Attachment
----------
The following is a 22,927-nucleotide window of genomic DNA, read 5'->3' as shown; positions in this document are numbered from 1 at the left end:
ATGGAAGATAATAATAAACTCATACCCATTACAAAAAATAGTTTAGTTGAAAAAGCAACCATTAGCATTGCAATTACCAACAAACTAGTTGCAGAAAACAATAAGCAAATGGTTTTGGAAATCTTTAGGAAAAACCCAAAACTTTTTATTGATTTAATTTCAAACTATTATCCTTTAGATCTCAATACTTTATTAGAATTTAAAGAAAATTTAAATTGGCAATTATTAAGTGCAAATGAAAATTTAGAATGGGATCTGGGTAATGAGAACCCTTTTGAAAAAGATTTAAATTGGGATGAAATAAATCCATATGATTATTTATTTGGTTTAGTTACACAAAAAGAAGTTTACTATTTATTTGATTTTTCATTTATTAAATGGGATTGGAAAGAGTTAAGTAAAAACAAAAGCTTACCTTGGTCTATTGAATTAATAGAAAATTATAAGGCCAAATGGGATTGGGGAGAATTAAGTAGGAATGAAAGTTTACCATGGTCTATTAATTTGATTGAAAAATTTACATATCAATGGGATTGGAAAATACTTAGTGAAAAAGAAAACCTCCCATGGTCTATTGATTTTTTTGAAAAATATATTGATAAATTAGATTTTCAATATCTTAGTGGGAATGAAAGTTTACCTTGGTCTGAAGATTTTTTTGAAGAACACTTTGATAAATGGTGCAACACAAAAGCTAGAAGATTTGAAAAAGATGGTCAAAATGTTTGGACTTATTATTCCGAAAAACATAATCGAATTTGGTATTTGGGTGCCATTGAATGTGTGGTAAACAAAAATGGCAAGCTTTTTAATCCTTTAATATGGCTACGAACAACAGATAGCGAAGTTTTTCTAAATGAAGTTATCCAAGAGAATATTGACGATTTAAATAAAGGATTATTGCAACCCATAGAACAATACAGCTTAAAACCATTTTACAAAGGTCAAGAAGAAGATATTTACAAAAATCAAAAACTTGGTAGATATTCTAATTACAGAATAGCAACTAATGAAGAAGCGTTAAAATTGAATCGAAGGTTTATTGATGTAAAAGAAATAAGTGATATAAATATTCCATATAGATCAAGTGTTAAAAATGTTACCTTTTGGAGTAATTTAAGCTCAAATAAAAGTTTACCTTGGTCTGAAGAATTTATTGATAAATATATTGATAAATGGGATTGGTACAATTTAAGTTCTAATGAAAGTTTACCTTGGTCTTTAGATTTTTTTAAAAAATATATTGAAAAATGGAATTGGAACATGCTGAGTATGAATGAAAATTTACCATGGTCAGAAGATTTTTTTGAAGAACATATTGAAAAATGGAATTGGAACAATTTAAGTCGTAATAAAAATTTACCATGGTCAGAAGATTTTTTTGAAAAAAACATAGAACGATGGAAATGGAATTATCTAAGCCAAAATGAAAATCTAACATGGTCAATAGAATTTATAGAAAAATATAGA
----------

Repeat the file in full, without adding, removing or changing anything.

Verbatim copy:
The following is a 22,927-nucleotide window of genomic DNA, read 5'->3' as shown; positions in this document are numbered from 1 at the left end:
ATGGAAGATAATAATAAACTCATACCCATTACAAAAAATAGTTTAGTTGAAAAAGCAACCATTAGCATTGCAATTACCAACAAACTAGTTGCAGAAAACAATAAGCAAATGGTTTTGGAAATCTTTAGGAAAAACCCAAAACTTTTTATTGATTTAATTTCAAACTATTATCCTTTAGATCTCAATACTTTATTAGAATTTAAAGAAAATTTAAATTGGCAATTATTAAGTGCAAATGAAAATTTAGAATGGGATCTGGGTAATGAGAACCCTTTTGAAAAAGATTTAAATTGGGATGAAATAAATCCATATGATTATTTATTTGGTTTAGTTACACAAAAAGAAGTTTACTATTTATTTGATTTTTCATTTATTAAATGGGATTGGAAAGAGTTAAGTAAAAACAAAAGCTTACCTTGGTCTATTGAATTAATAGAAAATTATAAGGCCAAATGGGATTGGGGAGAATTAAGTAGGAATGAAAGTTTACCATGGTCTATTAATTTGATTGAAAAATTTACATATCAATGGGATTGGAAAATACTTAGTGAAAAAGAAAACCTCCCATGGTCTATTGATTTTTTTGAAAAATATATTGATAAATTAGATTTTCAATATCTTAGTGGGAATGAAAGTTTACCTTGGTCTGAAGATTTTTTTGAAGAACACTTTGATAAATGGTGCAACACAAAAGCTAGAAGATTTGAAAAAGATGGTCAAAATGTTTGGACTTATTATTCCGAAAAACATAATCGAATTTGGTATTTGGGTGCCATTGAATGTGTGGTAAACAAAAATGGCAAGCTTTTTAATCCTTTAATATGGCTACGAACAACAGATAGCGAAGTTTTTCTAAATGAAGTTATCCAAGAGAATATTGACGATTTAAATAAAGGATTATTGCAACCCATAGAACAATACAGCTTAAAACCATTTTACAAAGGTCAAGAAGAAGATATTTACAAAAATCAAAAACTTGGTAGATATTCTAATTACAGAATAGCAACTAATGAAGAAGCGTTAAAATTGAATCGAAGGTTTATTGATGTAAAAGAAATAAGTGATATAAATATTCCATATAGATCAAGTGTTAAAAATGTTACCTTTTGGAGTAATTTAAGCTCAAATAAAAGTTTACCTTGGTCTGAAGAATTTATTGATAAATATATTGATAAATGGGATTGGTACAATTTAAGTTCTAATGAAAGTTTACCTTGGTCTTTAGATTTTTTTAAAAAATATATTGAAAAATGGAATTGGAACATGCTGAGTATGAATGAAAATTTACCATGGTCAGAAGATTTTTTTGAAGAACATATTGAAAAATGGAATTGGAACAATTTAAGTCGTAATAAAAATTTACCATGGTCAGAAGATTTTTTTGAAAAAAACATAGAACGATGGAAATGGAATTATCTAAGCCAAAATGAAAATCTAACATGGTCAATAGAATTTATAGAAAAATATAGA